Posts Tagged ‘sweater’

Every now and then, I get some proof that real honest-to-goodness actual people read this blog, at least from time to time. This information always delights me, although on one occasion it also rather disconcerted me. Sometimes, a gentle reader will pop up and ask a question. So, thank you for asking, and here are a couple of answers.

Firstly, as spotted by some of you, the sweater I accidentally striped, was indeed the thoroughly excellent  ‘Owls‘, a pattern that is charming, well-written, and most importantly, simple. Additionally, it is written for big wool, and should knit up delightfully fast. I actually substituted Malabrigo worsted, which forced me to go up from the smallest to almost the largest size to mitigate the gauge difference. While a nice wool, which I had been itching to try, in a color I adore, and that I had on hand, I was a little upset to end up knitting 25% more stitches than I might have. No matter, the result – even striped – is pleasing to me, and the deep green is ideally suited to my coloring.

The owls themselves are as cute as a button, but despite that, I decided against adding actual buttons for their eyes, as per the pattern. It seemed like, while making them more clearly owls, it might just be de trop. Perhaps I’ll find the perfect buttons, and change my mind, but in the meantime, that’s 40 buttons I don’t have to sew on, which might be another thing that swayed my judgement in the direction of less-is-more.

To answer a couple of questions that haven’t come up, but might, potentially: yes, everything you may have heard about Mal worsted is true. It stretches like nobody’s business (think, carrying quintuplets); it pills like nobody’s business (think, ransacked pharmacy) and the dyelots match as consistently as if they’d been put together by a blind person. And yet, like so many other knitters, I love it madly. And no, I don’t have the answer to ‘why’ exactly.

Now, moving swiftly along to the other – and not unrelated – question. One of those gentle readers who has, like myself, been bothered by a sweater of accidental stripes, asks how you actually go about alternating skeins. Dear reader, this is what my wise friend told me, when I asked her the same question:

Alternating yarns is just a matter of knitting two rows with one then two rows with the other, it doesn’t create any extra bulk and isn’t unsightly at all. I just make sure to bring the new working yarn in front of the old one every time. Also, the selvedge that I’m using makes it even cleaner looking than what I have tried before. Here’s the selvedge trick: knit the first stitch of every row, slip the last stitch purlwise with the yarn in front. Every row. It makes a beautiful, orderly, smooth selvedge, and completely hides the yarn being switched every two rows. (Printed, shamelessly, without permission.)

And my friend knows what she’s doing. On the left you may contemplate the result of her alternating skeins. What do you see? Nothing. Quite. Now, if you really want to be inspired, here is a closer look at the selvedge she refers to. What do you see? Quite simply perfection.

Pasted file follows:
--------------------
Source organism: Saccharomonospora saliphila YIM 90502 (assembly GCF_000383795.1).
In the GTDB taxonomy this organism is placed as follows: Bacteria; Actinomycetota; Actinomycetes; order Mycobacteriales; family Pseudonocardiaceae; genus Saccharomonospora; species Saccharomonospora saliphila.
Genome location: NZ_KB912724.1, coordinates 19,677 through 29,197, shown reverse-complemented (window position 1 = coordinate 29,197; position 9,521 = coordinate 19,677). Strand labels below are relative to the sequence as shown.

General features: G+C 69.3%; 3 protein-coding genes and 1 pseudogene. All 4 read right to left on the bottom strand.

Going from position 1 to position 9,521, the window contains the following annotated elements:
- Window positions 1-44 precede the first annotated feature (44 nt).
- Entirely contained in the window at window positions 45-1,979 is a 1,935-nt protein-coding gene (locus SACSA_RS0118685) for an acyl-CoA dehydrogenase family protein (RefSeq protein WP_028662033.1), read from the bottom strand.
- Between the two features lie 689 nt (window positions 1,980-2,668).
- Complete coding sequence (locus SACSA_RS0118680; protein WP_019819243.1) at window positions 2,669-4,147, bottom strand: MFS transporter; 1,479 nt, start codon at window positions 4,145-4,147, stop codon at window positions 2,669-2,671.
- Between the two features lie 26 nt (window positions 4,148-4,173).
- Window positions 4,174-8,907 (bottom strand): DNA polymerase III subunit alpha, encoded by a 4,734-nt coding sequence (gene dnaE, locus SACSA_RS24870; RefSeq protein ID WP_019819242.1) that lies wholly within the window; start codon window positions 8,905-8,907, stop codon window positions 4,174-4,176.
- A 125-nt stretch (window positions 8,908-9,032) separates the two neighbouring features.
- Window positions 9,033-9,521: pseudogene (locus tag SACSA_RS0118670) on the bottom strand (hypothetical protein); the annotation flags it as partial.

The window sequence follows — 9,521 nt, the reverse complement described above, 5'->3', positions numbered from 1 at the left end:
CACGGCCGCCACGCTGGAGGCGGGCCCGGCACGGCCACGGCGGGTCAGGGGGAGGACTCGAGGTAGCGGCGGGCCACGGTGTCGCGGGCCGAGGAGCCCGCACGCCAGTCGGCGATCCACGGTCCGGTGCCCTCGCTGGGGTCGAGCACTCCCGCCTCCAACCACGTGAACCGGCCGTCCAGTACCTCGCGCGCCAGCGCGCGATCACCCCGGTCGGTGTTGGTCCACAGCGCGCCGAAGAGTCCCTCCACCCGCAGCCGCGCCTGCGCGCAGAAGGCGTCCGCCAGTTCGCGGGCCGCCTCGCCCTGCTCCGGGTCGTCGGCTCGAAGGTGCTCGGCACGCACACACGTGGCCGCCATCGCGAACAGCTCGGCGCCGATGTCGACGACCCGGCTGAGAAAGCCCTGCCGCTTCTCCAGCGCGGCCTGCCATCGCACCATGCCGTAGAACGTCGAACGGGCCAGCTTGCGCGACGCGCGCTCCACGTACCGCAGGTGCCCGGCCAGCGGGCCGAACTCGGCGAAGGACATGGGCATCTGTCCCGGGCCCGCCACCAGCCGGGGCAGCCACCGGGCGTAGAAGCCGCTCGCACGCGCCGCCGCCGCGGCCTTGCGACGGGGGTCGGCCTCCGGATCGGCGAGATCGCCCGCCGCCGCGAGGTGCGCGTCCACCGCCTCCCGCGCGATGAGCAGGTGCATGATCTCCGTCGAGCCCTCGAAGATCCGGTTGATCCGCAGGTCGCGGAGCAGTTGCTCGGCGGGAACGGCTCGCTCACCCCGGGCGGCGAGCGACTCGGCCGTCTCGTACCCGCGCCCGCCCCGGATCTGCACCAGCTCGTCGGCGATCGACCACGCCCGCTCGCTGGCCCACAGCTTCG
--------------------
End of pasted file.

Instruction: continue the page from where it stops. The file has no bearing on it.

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The other day, I had a conversation with a friend, which went more or less as follows:

Friend: Oh, just by the bye, never ever knit from hand-dyed wool without alternating skeins. Ever. Even if they come from the same dyelot. You will end up looking foolish and you will regret it. Not ‘might’, ‘will’. Just thought I’d mention that while I think of it.

Me: Ah, thank you. I sure hope you’re wrong because I’m doing guess what? just now! And I’m not alternating skeins because they come from the same dyelot and they looked OK to me when I put them together and I think I’m getting away with it. They still look fine, and now I’m nearly finished the project. Lucky me.

Friend: Sorry to have bothered you. I’ll keep my advice to myself in future.

Me: Well, it might be useful advice for next time. How exactly would one alternate skeins, if one were inclined to do that?

So, firstly I’d like to point out two things. One, I have a transcript of this conversation, because it happened by email, but I’m paraphrasing to spare the blushes of the party who happened to be oh-so-terribly wrong. (You don’t know who that is yet, because I’m doing such a great job of keeping you in suspense). Two, I was very happy to have the advice, and interested in the technique for future reference. Not being arrogant, merely hubristic.

Cut to the chase.

I can live with it. Of course I can. My options are pretty limited at this stage, frankly, such that, if those skeins were any more different I would be calling the effect stripes and living with it. I admit defeat. In my defence, and for the purposes of Not Making the Same Mistake Twice, I must hasten to disclose that the rather staggering and heartbreaking dissimilarity is only discernable in good natural light. Which, it being February in a dark and gloomy part of the Northern hemisphere, is a commodity in such remarkably short supply that I knit for two weeks without any inkling something was amiss. In other words, I didn’t have a clue until yesterday, when I actually took the project into the living room and sat by the window for a few minutes as I multitasked puzzle supervision and owl knitting.

The moral of the story is simple: I urge you – for the love of God, don’t try to match yarn by artificial light. And above all, never ever knit from hand-dyed wool without alternating skeins. Ever. Even if they come from the same dyelot.

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